In 1974, George H. Smith wrote a little book called Atheism: The Case Against God. In it, he made an ontological argument against God’s existence. I found it intriguing, since I’m currently studying the ontological argument for God’s existence. So let’s take a look at it in reverse.
To be is to be something as opposed to nothing, and to be something is to be something specific. If a god is to have any characteristics (which it must to exist), these characteristics must be specific – but to assign definite attributes, to say that a being is this as opposed to that, is to limit the capacities of that being and to subject it to the uniformity imposed by those capacities. A supernatural being, if it is to differ in kind from natural existence, must exist without a limited nature – which amounts to existing without any nature at all. (p. 41)
Let’s lay this out in argument form:
- To exist, something must have defining characteristics
- Characteristics limit the thing they describe
- Supernatural entities must exist without limits to distinguish them from natural entities
- Therefore, supernatural entities cannot have defining characteristics
- Therefore, supernatural entities do not exist
- God is a supernatural entity
- Therefore, God does not exist
I think the logic holds. To defeat this one, let’s see if the premises are valid.
I have no issue with (1). If something has no defining characteristics, it is nothing.
(2) isn’t a problem, either. If something is red, it cannot also be green or brown. If something is blind, it cannot also see. To have a specific characteristic excludes certain other characteristics.
(3) is where the first problem in the logic chain exists. When it comes to supernatural entities, we don’t know with certainty what exists, let alone how it may exist. Therefore, it’s a sweeping generalization to say that to be supernatural, something must exist without limits. Seems as though Smith threw that in just to meaningfully distinguish supernatural entities from natural entities; however, that seems a bit arbitrary.
But the problems don’t stop there. God does not exist without limits. The Bible has no problem drawing a metaphorical box around God, giving him not only defining characteristics but absolute limitations. God cannot lie (Ps 119:160; Prv 8:7; Titus 1:2). God cannot tolerate sin (Prov 8:13, 20:23; Hab 1:13).
Supernatural entities cannot be known in the sense that a material object can be known, but it doesn’t follow that they must exist without limits. All that follows is that we don’t know what they are like by normal observation and deduction. The only way we can know qualities of a supernatural entity is through special revelation; the entity must choose to make itself known.
Through the special revelation of the Bible, God has revealed his limitations. According to Popper’s principle of falsification, if we find one counterexample than we have falsified the premise. We find that God is a counterexample to the notion that supernatural entities exist without limitation. Therefore, we can only conclude that (3) isn’t a valid premise.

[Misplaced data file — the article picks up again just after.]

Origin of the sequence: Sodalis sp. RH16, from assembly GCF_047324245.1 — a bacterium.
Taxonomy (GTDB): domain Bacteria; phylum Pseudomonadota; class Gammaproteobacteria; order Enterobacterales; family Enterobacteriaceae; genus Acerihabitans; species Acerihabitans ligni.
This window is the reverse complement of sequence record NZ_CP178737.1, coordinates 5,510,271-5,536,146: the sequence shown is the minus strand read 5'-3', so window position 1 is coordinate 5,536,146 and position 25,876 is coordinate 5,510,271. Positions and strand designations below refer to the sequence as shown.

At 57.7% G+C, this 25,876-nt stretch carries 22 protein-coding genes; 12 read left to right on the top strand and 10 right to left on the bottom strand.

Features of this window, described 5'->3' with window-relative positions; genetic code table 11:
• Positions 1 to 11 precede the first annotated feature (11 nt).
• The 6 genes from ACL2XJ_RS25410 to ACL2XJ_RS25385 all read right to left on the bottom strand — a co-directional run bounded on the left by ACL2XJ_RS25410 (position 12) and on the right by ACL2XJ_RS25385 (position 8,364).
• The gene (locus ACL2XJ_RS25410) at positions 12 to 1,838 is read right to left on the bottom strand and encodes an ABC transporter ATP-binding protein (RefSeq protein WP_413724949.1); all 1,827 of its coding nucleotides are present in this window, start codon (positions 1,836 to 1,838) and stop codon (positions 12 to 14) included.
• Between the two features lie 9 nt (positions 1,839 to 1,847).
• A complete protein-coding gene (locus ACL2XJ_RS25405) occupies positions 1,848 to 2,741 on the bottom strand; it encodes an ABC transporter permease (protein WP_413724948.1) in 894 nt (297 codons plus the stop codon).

That means (4) isn’t a valid conclusion given (3). The rest of the argument becomes invalid.
The best reply I can think of to this line of reasoning is that I am assuming that God exists and that the Bible is the Word of God. Since an atheist grants neither premise, then my counterargument fails because I need to first prove that God exists.
Well, that’s false.
The argument itself presupposes that God might exist. In making the argument, Smith is trying to show God doesn’t exist, which would be silly if we can’t at least suppose that he does. So I have the same latitude in assuming that God exists when I make my counterargument.
However, using the Bible shouldn’t be fair because I simply presuppose it is the Word of God, right? Well, here I might agree. If we are trying to prove general theism, then resorting to the Bible without making some argument for it being the special revelation of God is putting the cart before the horse.
So this would be a stronger counterargument if I could take all of the Bible stuff out.
So let’s back up to where I think the logic chain breaks down. Point (3) says that supernatural entities must exist without limits in order to be distinguished from natural entities. I argued that we can’t know supernatural things apart from special revelation — if they don’t exist in our natural world, we can’t experience them with our senses unless they choose to reveal themselves.
Therefore, how does Smith know that supernatural entities must exist without limits? Did one reveal itself to him and explain that it exists without defining characteristics?
This creates an epistemological problem. If a supernatural entity revealed itself to Smith and explained that supernatural entities exist without limits, then we have proof that supernatural entities exist and cannot conclude they don’t. If Smith did not receive any such revelation, that leaves premise (3) as an ad hoc distinction and will therefore require some more unpacking.
Until then, there is no reason to accept (3), and since the rest of the chain depends on (3) the logic breaks down.
With or without the Bible, we can safely stick a fork in this argument because it is DONE.